Parents don’t have to have their own weight or body struggles to have biases. As a culture, we’ve been inundated with the “thin ideal,” a term describing the 20th-century shift toward a smaller ideal body, especially for women.1 This ideal has shaped the narrative around bodies and weight for the last hundred years. It’s starting to improve, but prejudice against bodies of size still exists everywhere, from media and popular culture to daily community life.

Learn the language

In her research, Puhl has found that many parents who’ve tried to talk about healthy bodies with their kids can’t find the right words. “We know that about two-thirds of parents talk to their child about their weight,” she says.2 “And a lot of times, despite having positive intentions, parents end up expressing criticism, judgment, or blame toward their child.”

Puhl has some language guidance born of her own research. In a recent study, she and her colleagues found that teenagers respond positively when parents use neutral phrases like “healthy weight,” rather than terms like “obese,” “fat,” “chubby,” or “high BMI.”3 Words like “curvy” and “thick” also rated well, especially with teens of color. Take the opportunity to ask your teen what their preferred terms are, then use those in your conversation.

Even when parents used neutral phrases, though, just the fact of talking about weight resulted in negative feelings for the teen participants.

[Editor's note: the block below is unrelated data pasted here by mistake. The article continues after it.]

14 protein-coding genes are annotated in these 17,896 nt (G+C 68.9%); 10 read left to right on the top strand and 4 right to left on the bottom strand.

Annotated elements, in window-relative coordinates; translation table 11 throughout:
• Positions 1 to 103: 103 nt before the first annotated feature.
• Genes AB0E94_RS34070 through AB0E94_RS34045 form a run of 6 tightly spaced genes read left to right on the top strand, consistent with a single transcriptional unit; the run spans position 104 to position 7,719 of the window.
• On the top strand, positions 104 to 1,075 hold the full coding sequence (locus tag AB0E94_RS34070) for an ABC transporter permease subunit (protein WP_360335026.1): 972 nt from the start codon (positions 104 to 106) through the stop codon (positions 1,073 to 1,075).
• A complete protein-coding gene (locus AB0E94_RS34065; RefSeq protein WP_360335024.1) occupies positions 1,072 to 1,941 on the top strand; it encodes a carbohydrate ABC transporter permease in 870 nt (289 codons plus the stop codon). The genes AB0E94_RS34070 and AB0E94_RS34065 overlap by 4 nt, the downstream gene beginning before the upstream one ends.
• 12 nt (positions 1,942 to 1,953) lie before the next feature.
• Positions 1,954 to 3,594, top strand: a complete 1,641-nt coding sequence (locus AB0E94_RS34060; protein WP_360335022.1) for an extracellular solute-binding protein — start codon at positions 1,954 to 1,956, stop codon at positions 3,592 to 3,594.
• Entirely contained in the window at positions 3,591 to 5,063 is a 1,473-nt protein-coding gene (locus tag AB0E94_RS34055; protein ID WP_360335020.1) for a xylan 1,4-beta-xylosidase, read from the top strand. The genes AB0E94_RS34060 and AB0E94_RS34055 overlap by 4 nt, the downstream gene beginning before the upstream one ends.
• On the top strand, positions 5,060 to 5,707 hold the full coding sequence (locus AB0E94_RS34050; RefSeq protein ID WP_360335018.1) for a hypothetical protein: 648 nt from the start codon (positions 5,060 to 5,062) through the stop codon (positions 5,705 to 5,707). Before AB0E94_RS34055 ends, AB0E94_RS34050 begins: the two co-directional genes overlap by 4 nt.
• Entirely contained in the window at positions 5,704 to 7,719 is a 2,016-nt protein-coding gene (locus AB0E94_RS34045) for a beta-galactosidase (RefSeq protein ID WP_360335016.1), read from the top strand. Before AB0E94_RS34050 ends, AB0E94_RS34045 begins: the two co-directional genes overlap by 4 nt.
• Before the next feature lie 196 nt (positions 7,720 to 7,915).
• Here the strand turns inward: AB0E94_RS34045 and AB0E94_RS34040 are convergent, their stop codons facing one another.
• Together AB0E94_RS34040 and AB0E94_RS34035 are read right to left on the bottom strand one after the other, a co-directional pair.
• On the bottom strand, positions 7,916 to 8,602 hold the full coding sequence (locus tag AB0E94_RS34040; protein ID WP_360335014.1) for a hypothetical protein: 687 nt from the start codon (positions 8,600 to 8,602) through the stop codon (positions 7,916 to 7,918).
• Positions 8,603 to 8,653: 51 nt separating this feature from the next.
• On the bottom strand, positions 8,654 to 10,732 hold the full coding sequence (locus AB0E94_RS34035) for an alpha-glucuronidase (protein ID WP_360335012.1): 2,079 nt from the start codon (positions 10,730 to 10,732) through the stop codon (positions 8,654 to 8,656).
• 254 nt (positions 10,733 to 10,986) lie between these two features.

“In general, you should ask yourself what the goal of the conversation is,” Puhl says. “Is it only about weight? Usually the same goals can be achieved by switching the conversation to be about health or healthy behaviors.”

Other experts caution that moralizing food can create shame around certain eating choices. Assigning foods a label of “good” or “bad” may lead kids to begin hiding and secretly eating the “bad” ones. Instead, try to use neutral language for foods traditionally referred to as “guilty pleasures.” A slice of cake is just a slice of cake, for example—not a forbidden treasure, a special reward, or something to beat yourself up about.

Meet kids where they are

For young kids, framing conversations around how bodies work can be effective and fun. “Talk to this age group about building a strong body and getting vitamins to grow,” suggests Puhl. The US Department of Agriculture offers resources such as games and coloring pages, as well as educational videos that talk about food as fuel for a healthy body.4

When it comes to older kids, says Puhl, “parents may have more success with their actions, rather than their words.” This is when modeling healthy behaviors becomes even more important. But conversations should still be happening in conjunction with modeling.